Number of Victims
In total, 98 individuals were sterilized in West Virginia under its compulsory sterilization law. Approximately 23% of those sterilized were deemed “mentally ill,” 52% “mentally deficient,” and an additional 23% were classified as neither. Of these sterilizations, 15 were preformed on male patients of mental institutions and 83 were preformed on female patients (Paul, p. 538).
Period during which sterilization occurred
Under state law, compulsory sterilizations in West Virginia occurred between 1929 and 1956 (Paul, p. 535).
Temporal pattern of sterilization and rate of sterilization
In comparison to its neighboring state of Virginia, sterilization was limited in West Virginia. Sterilizations rarely occurred after the passage of the law until a “revival” occurred in the mid 1950’s when one-third of the total sterilizations were performed (Paul, pp. 535-8). In 1955, when 33 residents were sterilized, the rate of sterilization per 100,000 residents almost reached 3.
Passage of law(s)
On March 5, 1929, a human sterilization act was signed into law (Landman, p. 91). This law was passed soon after the Supreme Court decision of Buck v. Bell in favor of compulsory sterilization in Virginia (Paul, p. 535).
Groups identified in the law
Under the West Virginia sterilization act, patients of state institutions “afflicted with any hereditary form of insanity that is recurrent, idiocy, imbecility, feeble-mindedness or epilepsy, who are candidates for parole or dismissal” may be sterilized (Landman, p. 91).
Process of the law
In order for a sterilization to take place under the West Virginia sterilization law, the superintendent of a state institution had to identify an individual who fell into the identified group listed above as threat to his or her own health or to the welfare of the state. The superintendent would then recommend then patient to the public health council. Thirty days after receiving such a recommendation, the council would conduct a hearing to examine the merits of the recommendation. Throughout the process a guardian was appointed to the patient in question in order to defend the rights of patient. Within the thirty days after the council rendered a decision, appeals could be made, and following this time period the sterilization procedure could be preformed (Landman, p. 92).
Precipitating factors and processes
Given that the West Virginia sterilization law drew its legitimacy directly from the affirmation of legality of compulsory sterilization and the Virginia Sterilization Act through the pro-sterilization ruling of the United States Supreme Court in the infamous Buck v. Bell case, sterilization in West Virginia failed to gain significant momentum. According to the American Neurological Association, slowness in sterilization in the state could be attributed to the complexity of legal process required in the state law (Paul, p. 535). With the exception of the sterilization “revival” in the mid 1950s (50 operations between 1954 and 1956) caused by an influx of requests to sterilize from superintendents of institutions to the State Board of Health, the rate of sterilizations per year remained below ten (Paul, pp. 535-8).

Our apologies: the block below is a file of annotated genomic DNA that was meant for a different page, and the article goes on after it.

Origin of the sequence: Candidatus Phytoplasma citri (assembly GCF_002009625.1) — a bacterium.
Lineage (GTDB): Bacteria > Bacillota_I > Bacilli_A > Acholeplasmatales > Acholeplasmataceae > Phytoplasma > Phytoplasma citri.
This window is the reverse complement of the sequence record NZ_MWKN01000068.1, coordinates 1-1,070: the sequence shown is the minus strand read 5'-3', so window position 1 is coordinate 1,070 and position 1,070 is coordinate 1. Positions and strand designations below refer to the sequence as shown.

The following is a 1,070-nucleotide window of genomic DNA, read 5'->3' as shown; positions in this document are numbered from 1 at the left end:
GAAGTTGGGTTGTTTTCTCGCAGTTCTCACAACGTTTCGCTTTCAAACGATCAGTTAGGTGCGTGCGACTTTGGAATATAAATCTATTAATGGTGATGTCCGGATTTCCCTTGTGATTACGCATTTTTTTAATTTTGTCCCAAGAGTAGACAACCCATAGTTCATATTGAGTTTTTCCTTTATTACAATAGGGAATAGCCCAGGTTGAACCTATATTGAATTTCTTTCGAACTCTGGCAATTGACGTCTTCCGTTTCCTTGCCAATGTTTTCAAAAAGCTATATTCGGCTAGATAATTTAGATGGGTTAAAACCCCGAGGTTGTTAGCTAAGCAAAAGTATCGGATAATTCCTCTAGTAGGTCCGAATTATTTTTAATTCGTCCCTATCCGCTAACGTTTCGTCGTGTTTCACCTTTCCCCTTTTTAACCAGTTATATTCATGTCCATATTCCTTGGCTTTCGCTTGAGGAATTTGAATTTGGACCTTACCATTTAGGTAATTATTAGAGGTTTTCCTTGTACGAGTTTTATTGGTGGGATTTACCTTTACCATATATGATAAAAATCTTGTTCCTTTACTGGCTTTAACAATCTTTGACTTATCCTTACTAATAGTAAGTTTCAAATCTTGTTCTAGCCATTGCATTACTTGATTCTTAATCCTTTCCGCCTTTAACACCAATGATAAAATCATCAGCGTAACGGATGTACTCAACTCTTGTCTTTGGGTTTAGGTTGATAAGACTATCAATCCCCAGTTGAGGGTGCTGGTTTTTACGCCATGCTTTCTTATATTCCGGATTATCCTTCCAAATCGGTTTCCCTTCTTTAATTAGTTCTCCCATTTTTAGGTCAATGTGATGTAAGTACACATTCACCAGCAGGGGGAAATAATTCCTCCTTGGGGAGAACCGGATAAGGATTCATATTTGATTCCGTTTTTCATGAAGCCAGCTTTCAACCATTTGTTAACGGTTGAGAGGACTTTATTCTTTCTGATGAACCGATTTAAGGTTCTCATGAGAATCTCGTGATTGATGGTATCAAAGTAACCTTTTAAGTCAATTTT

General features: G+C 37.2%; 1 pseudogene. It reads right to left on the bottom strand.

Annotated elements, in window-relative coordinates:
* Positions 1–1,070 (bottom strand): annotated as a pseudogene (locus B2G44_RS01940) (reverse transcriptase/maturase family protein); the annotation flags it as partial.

(Photo origin: http://www.trans-alleghenylunaticasylum.com/main/history.html)
(Photo Origin: http://en.wikipedia.org/wiki/File:Weston_State_Hospital.jpg)
Since sterilizations were performed on patients of
state institutions, it is probable that the Trans-Allegheny Lunatic
Asylum in Weston, WV, served as a feeder institution. The asylum, possibly the only state facility for the mentally ill,
was formerly known as the Weston State Hospital and was home to the
"mentally ill" after being constructed in the late 1800s. It now
serves as a living monument and tourist attraction after being closed
in 1994. However, the website neglects to mention any involvement
in eugenic sterilizations.
There is little information available concerning opposition to sterilization in West Virginia. According to Robert E. Marshall of the West Virginia Department of Mental Health, the lack of sterilization in West Virginia could be attributed to “a general feeling that sterilization of the mentally defectives are not necessarily desirable or indicated in most cases” (Paul, p. 536).
Landman, J. H. 1932. Human Sterilization: The History of the Sexual Sterilization Movement. New York: MacMillan.
Paul, Julius. 1965. “‘Three Generations of
Imbeciles Are Enough’: State Eugenic Sterilization Laws in American Thought and
Practice.” Unpublished manuscript. Washington, D.C.: Walter Reed Army Institute